The biggest lottery payout ever, and you win. There is no question about it, the announcement was to you. You are it. Your wildest dreams have just come true.
The only issue…who is you?
You is not always you. That is the insight presented in a recent chapter in Claiming Christ. Bad theology and flat-out weird ideas are commonly conveyed to Christians when the you is taken out of context.
Whenever the Bible makes a declarative statement, like “you have crossed over from death to life”, many people assume it must apply to them since it says you and they are the ones reading the statement. That is very common, but it is also poor use of language.
You doesn’t always mean you.
When speaking or writing to an audience, there are almost always more than one group being addressed. For example, when Jesus was preaching to crowds seated on the grass, he would speak one statement, but intend for it to apply to a subset of those hearing him. His words rarely were meant in the same way to everyone in ear shot.
When asked why he spoke with cryptic symbols, Jesus revealed that the words were given to a larger audience, but that only those selected by God would be able to understand. They were the only ones intended to get it, even though the rest thought it applied to them. Everyone heard him use the personal pronoun you, and they saw him look right at them, and they were convinced that he meant those words for them personally, but only later on did it become evident that Jesus wasn’t including them as his own.
As the devotional study book pointed out in more detail, Scripture is very often misinterpreted from a lack of understanding regarding to whom a biblical statement applies. Many think they are Christian, but the Spirit reveals that a large number actually deny Christ by how they live (Tit 1:16). Many think they will be saved, since they heard the gospel message, but if they refuse to “hold firmly” to scriptural expectations, then the Apostle Paul gets personal by saying: “you have believed in vain” (1 Cor 15:2).
At a pivotal point, all twelve apostles heard Jesus tell them that he was going to prepare in heaven a place for them (the Gospel’s record him saying this by using the personal pronoun you; Jn 14). However, Judas sat in that audience, and would quite naturally have assumed that such a promise applied to him. He heard it with his own ears. He was guaranteed to win the eternal lottery.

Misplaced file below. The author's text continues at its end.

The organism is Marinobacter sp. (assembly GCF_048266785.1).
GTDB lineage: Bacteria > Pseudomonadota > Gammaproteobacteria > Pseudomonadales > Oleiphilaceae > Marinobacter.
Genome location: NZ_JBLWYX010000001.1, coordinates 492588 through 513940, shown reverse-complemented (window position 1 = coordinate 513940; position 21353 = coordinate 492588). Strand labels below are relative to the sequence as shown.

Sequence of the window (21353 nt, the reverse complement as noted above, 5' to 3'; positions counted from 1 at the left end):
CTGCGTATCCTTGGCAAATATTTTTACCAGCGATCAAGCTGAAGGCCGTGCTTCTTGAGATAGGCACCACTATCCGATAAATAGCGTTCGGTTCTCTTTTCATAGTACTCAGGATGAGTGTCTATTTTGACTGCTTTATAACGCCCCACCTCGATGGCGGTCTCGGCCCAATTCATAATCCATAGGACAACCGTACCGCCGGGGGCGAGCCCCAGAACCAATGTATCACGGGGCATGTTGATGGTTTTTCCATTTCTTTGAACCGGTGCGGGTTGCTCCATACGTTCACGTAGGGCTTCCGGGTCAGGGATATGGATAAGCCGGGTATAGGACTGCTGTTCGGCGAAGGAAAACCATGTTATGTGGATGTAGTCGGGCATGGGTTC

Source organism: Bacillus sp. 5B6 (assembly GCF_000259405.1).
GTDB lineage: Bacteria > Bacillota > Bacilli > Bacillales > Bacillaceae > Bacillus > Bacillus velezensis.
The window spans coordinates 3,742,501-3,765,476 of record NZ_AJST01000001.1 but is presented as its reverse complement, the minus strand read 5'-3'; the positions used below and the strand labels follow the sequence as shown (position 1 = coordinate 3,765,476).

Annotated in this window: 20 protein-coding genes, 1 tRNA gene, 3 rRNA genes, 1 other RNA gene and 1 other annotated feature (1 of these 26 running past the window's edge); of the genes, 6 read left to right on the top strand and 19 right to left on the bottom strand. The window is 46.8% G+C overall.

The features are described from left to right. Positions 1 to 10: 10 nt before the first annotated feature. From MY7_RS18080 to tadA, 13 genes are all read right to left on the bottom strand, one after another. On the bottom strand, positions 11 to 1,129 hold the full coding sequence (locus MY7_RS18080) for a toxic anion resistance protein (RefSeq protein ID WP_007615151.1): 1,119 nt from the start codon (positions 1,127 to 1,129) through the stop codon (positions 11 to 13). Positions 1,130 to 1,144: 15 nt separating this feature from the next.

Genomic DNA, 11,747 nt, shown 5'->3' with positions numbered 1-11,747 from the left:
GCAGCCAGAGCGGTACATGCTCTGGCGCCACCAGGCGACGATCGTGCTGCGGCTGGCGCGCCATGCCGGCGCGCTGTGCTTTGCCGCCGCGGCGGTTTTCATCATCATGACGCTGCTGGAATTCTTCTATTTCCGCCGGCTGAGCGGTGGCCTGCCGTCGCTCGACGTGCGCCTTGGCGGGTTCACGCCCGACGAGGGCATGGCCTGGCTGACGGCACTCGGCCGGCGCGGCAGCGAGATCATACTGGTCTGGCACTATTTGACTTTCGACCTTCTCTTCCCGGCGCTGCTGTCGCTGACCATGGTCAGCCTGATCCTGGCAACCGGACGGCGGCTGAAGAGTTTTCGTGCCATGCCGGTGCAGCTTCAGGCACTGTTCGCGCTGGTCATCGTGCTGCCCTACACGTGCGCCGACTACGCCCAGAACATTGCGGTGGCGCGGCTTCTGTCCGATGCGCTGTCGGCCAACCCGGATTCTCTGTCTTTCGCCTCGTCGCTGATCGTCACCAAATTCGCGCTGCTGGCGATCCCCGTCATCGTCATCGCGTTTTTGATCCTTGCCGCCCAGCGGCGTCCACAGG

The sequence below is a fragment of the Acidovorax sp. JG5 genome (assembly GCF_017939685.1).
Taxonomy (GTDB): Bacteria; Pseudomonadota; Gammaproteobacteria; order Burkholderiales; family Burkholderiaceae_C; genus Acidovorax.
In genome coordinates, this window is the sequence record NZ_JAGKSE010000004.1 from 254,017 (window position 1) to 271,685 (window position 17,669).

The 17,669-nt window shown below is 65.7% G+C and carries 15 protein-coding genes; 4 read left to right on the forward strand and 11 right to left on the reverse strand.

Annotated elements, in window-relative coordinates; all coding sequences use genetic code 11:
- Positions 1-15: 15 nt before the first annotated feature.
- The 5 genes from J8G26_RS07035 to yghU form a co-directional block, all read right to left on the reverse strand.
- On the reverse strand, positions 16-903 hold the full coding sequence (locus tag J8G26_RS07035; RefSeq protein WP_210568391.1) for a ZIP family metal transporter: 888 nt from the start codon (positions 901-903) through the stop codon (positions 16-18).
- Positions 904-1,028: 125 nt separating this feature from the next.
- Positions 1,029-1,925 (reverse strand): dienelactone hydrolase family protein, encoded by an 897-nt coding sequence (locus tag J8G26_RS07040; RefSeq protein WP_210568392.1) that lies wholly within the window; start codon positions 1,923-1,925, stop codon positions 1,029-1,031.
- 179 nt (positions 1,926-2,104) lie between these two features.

As with most of Scripture, interpretation must fit with the rest of the context. In the case of Judas, the Apostle John records in the previous chapter to this great promise, a clarification that Jesus intended to color their understanding of what applied to whom. When considering this larger scope, it becomes clear that Judas held an invalid get-into-heaven ticket, because the Lord announced “I am not referring to all of you” (Jn 13:18).
Yes, Judas heard the words spoken personally to him and to each of the others present. He thought he was the you, but Jesus never intended such a blessing to include him.
The present audience is seldom identical to the intended audience. That revelation ought to condition our embrace of scriptural statements. If the rest of the context supports our inclusion, then it likely was meant for us. If we are living in conflict with other parts of God’s word, then encouraging promises, like “there is no further condemnation for those in Christ Jesus”, may well apply to a those that doesn’t include you.
That should sober our celebrations and humble us before our Sovereign Lord. Christians have every right to rest in the promises of God and cling to their joy in the Lord. However, Christians are not all who they think they are. Some are you. Some are not intended to be you. That is why Jesus said to those who believed in him, that only those within that group who hold to his teachings are “truly my disciples” (Jn 8:31).
So which are you?
If you want more detail to help in that assessment, you are encouraged to pick up a copy of Claiming Christ, and discover the intended you as presented in Scripture.